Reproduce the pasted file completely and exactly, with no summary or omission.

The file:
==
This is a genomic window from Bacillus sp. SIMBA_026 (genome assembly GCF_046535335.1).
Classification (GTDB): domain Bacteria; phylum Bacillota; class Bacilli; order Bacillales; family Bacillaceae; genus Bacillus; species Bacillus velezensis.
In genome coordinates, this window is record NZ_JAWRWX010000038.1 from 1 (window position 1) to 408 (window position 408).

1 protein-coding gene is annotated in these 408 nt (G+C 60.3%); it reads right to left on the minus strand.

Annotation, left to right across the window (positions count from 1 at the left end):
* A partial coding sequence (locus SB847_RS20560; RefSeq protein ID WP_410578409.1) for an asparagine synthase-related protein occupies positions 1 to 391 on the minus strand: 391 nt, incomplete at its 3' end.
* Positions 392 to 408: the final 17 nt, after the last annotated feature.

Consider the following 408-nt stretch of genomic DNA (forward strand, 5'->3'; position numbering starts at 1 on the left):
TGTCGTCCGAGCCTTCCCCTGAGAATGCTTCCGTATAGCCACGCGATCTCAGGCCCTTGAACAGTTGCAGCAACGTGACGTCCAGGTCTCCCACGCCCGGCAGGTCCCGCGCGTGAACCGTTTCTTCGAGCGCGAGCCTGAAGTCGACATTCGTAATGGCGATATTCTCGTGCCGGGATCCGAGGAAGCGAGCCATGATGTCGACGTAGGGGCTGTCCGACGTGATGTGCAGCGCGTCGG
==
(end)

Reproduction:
This is a genomic window from Bacillus sp. SIMBA_026 (genome assembly GCF_046535335.1).
Classification (GTDB): domain Bacteria; phylum Bacillota; class Bacilli; order Bacillales; family Bacillaceae; genus Bacillus; species Bacillus velezensis.
In genome coordinates, this window is record NZ_JAWRWX010000038.1 from 1 (window position 1) to 408 (window position 408).

1 protein-coding gene is annotated in these 408 nt (G+C 60.3%); it reads right to left on the minus strand.

Annotation, left to right across the window (positions count from 1 at the left end):
* A partial coding sequence (locus SB847_RS20560; RefSeq protein ID WP_410578409.1) for an asparagine synthase-related protein occupies positions 1 to 391 on the minus strand: 391 nt, incomplete at its 3' end.
* Positions 392 to 408: the final 17 nt, after the last annotated feature.

Consider the following 408-nt stretch of genomic DNA (forward strand, 5'->3'; position numbering starts at 1 on the left):
TGTCGTCCGAGCCTTCCCCTGAGAATGCTTCCGTATAGCCACGCGATCTCAGGCCCTTGAACAGTTGCAGCAACGTGACGTCCAGGTCTCCCACGCCCGGCAGGTCCCGCGCGTGAACCGTTTCTTCGAGCGCGAGCCTGAAGTCGACATTCGTAATGGCGATATTCTCGTGCCGGGATCCGAGGAAGCGAGCCATGATGTCGACGTAGGGGCTGTCCGACGTGATGTGCAGCGCGTCGG